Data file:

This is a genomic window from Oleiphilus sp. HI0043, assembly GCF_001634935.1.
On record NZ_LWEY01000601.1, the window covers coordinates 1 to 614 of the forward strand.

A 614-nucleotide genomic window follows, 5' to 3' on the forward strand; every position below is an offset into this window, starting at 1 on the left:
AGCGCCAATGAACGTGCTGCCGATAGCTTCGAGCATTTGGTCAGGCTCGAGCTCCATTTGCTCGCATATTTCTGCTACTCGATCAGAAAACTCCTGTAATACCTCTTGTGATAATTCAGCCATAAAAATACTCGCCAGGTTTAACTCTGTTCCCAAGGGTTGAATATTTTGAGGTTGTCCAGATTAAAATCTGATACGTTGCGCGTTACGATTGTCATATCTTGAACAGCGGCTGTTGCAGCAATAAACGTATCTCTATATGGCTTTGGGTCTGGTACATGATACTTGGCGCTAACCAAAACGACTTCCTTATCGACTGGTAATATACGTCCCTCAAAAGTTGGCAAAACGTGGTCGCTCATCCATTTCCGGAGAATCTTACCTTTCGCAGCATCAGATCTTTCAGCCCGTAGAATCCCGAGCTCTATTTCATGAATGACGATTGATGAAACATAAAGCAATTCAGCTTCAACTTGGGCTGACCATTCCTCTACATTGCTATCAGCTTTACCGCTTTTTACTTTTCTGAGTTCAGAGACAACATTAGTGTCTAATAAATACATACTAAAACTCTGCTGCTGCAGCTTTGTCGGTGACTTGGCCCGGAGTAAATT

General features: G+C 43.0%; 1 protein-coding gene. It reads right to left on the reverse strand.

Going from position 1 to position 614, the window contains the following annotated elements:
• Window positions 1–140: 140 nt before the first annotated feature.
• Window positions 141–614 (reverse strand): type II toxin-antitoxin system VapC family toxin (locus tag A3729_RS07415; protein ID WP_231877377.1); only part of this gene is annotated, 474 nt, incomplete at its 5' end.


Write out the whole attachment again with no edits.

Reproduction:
This is a genomic window from Oleiphilus sp. HI0043, assembly GCF_001634935.1.
On record NZ_LWEY01000601.1, the window covers coordinates 1 to 614 of the forward strand.

A 614-nucleotide genomic window follows, 5' to 3' on the forward strand; every position below is an offset into this window, starting at 1 on the left:
AGCGCCAATGAACGTGCTGCCGATAGCTTCGAGCATTTGGTCAGGCTCGAGCTCCATTTGCTCGCATATTTCTGCTACTCGATCAGAAAACTCCTGTAATACCTCTTGTGATAATTCAGCCATAAAAATACTCGCCAGGTTTAACTCTGTTCCCAAGGGTTGAATATTTTGAGGTTGTCCAGATTAAAATCTGATACGTTGCGCGTTACGATTGTCATATCTTGAACAGCGGCTGTTGCAGCAATAAACGTATCTCTATATGGCTTTGGGTCTGGTACATGATACTTGGCGCTAACCAAAACGACTTCCTTATCGACTGGTAATATACGTCCCTCAAAAGTTGGCAAAACGTGGTCGCTCATCCATTTCCGGAGAATCTTACCTTTCGCAGCATCAGATCTTTCAGCCCGTAGAATCCCGAGCTCTATTTCATGAATGACGATTGATGAAACATAAAGCAATTCAGCTTCAACTTGGGCTGACCATTCCTCTACATTGCTATCAGCTTTACCGCTTTTTACTTTTCTGAGTTCAGAGACAACATTAGTGTCTAATAAATACATACTAAAACTCTGCTGCTGCAGCTTTGTCGGTGACTTGGCCCGGAGTAAATT

General features: G+C 43.0%; 1 protein-coding gene. It reads right to left on the reverse strand.

Going from position 1 to position 614, the window contains the following annotated elements:
• Window positions 1–140: 140 nt before the first annotated feature.
• Window positions 141–614 (reverse strand): type II toxin-antitoxin system VapC family toxin (locus tag A3729_RS07415; protein ID WP_231877377.1); only part of this gene is annotated, 474 nt, incomplete at its 5' end.